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Manufacturing delay pushes Sterling Public Schools’ project back one year

STERLING – A facility improvement project planned for this summer will be pushed back a year, the Sterling Public Schools Board was informed Wednesday during its regular meeting.

Superintendent Tad Everett briefed board members on the news coming from the Finance-Transportation-Facilities Committee that met the day before.

The second phase of the three-year facilities plan will be delayed a year because the manufacturer of univents needed in the heating, ventilation and air conditioning installation has a 42-week backlog on deliveries.

The arrival of those units will be too late to complete the Lincoln Elementary portion of the project.

At Lincoln, Room 19 – better known as the “old library” – will be converted into offices for the purpose of creating safe spaces for counseling and student interventions.

The repurposing at Lincoln depends on some demolition work, removing existing heating vents and systems.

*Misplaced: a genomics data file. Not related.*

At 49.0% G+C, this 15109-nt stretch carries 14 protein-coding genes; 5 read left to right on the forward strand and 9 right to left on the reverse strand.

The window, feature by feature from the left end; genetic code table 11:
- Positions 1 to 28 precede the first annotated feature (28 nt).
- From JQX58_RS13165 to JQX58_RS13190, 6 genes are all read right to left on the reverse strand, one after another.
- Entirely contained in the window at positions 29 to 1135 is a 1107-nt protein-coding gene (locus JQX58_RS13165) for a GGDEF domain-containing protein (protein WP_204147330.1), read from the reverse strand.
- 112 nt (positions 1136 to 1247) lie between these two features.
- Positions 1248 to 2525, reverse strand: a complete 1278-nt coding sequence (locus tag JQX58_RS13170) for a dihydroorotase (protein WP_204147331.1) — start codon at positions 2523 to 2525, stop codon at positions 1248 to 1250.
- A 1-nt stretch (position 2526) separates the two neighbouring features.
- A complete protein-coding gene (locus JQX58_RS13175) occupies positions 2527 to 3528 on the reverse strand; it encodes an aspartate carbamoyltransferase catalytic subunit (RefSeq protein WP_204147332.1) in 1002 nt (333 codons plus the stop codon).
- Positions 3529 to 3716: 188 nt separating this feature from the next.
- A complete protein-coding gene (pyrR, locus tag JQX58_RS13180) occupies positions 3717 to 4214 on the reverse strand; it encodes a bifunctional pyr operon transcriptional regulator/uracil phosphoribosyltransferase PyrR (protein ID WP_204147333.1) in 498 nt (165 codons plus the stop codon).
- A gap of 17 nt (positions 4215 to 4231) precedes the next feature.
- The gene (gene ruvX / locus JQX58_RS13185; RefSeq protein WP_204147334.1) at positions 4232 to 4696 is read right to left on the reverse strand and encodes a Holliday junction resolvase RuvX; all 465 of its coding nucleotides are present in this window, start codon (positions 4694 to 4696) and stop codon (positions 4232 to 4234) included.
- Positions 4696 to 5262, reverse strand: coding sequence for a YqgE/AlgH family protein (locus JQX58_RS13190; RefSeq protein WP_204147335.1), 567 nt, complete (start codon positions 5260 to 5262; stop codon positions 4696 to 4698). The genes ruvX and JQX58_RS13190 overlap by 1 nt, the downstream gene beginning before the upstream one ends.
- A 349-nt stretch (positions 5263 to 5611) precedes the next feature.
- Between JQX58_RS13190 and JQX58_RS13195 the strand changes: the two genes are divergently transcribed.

“That area will not be able to be completed, nor will any of the exterior work because it’s all connected,” Everett said.

Concurrent with the installation, the district will, through the Purchasing Coop, buy a portable classroom for Lincoln. Mobilease Modular Space has quoted a price of $410,000, which was less than what originally was budgeted for the project.

The same type of univents will be installed at the high school. But because no demolition is associated with that part of the project, it can move forward even if work doesn’t begin until Aug. 1, 2023.

Installing the univents takes about two days for each classroom. Once school begins, Principal Jason Austin and Brian Musselman, director of facilities and grounds, said they have a plan for moving affected classrooms to other areas so the installation process can continue.

During Wednesday’s meeting, the board approved a school maintenance project grant for $50,000. It is a matching grant that will be used to replace lighting at Lincoln as part of its renovation project.

The committee also reported that the Regional Office of Education 47 issued its report from a health, life and safety inspection. The facility and grounds staff took corrective action on any area of concern.

Lastly, maple trees were bought from McCormick’s Nursery. Three were placed in the open lot at East LeFevre and Fifth Avenue, and four were placed near the fitness path at Washington School.

Source: The Daily Chronicle

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